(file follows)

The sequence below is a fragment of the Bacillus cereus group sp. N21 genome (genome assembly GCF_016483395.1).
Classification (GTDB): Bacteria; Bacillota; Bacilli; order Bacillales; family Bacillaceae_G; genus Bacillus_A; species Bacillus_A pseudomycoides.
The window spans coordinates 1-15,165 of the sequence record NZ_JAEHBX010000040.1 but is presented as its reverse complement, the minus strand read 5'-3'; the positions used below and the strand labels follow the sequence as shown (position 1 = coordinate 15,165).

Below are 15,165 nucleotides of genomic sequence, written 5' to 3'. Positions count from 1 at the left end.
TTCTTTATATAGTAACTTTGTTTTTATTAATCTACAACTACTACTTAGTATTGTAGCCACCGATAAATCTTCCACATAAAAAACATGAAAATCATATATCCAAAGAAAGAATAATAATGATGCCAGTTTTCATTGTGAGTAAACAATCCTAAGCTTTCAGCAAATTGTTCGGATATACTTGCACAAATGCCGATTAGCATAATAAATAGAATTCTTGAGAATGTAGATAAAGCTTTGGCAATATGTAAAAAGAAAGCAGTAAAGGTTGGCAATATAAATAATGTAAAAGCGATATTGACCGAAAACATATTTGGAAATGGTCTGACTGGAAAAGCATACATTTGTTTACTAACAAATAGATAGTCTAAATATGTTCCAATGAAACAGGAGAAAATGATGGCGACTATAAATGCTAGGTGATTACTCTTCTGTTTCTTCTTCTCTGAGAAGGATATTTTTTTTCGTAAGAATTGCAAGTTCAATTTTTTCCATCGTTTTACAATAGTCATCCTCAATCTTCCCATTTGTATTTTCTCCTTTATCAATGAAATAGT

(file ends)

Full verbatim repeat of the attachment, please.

The sequence below is a fragment of the Bacillus cereus group sp. N21 genome (genome assembly GCF_016483395.1).
Classification (GTDB): Bacteria; Bacillota; Bacilli; order Bacillales; family Bacillaceae_G; genus Bacillus_A; species Bacillus_A pseudomycoides.
The window spans coordinates 1-15,165 of the sequence record NZ_JAEHBX010000040.1 but is presented as its reverse complement, the minus strand read 5'-3'; the positions used below and the strand labels follow the sequence as shown (position 1 = coordinate 15,165).

Below are 15,165 nucleotides of genomic sequence, written 5' to 3'. Positions count from 1 at the left end.
TTCTTTATATAGTAACTTTGTTTTTATTAATCTACAACTACTACTTAGTATTGTAGCCACCGATAAATCTTCCACATAAAAAACATGAAAATCATATATCCAAAGAAAGAATAATAATGATGCCAGTTTTCATTGTGAGTAAACAATCCTAAGCTTTCAGCAAATTGTTCGGATATACTTGCACAAATGCCGATTAGCATAATAAATAGAATTCTTGAGAATGTAGATAAAGCTTTGGCAATATGTAAAAAGAAAGCAGTAAAGGTTGGCAATATAAATAATGTAAAAGCGATATTGACCGAAAACATATTTGGAAATGGTCTGACTGGAAAAGCATACATTTGTTTACTAACAAATAGATAGTCTAAATATGTTCCAATGAAACAGGAGAAAATGATGGCGACTATAAATGCTAGGTGATTACTCTTCTGTTTCTTCTTCTCTGAGAAGGATATTTTTTTTCGTAAGAATTGCAAGTTCAATTTTTTCCATCGTTTTACAATAGTCATCCTCAATCTTCCCATTTGTATTTTCTCCTTTATCAATGAAATAGT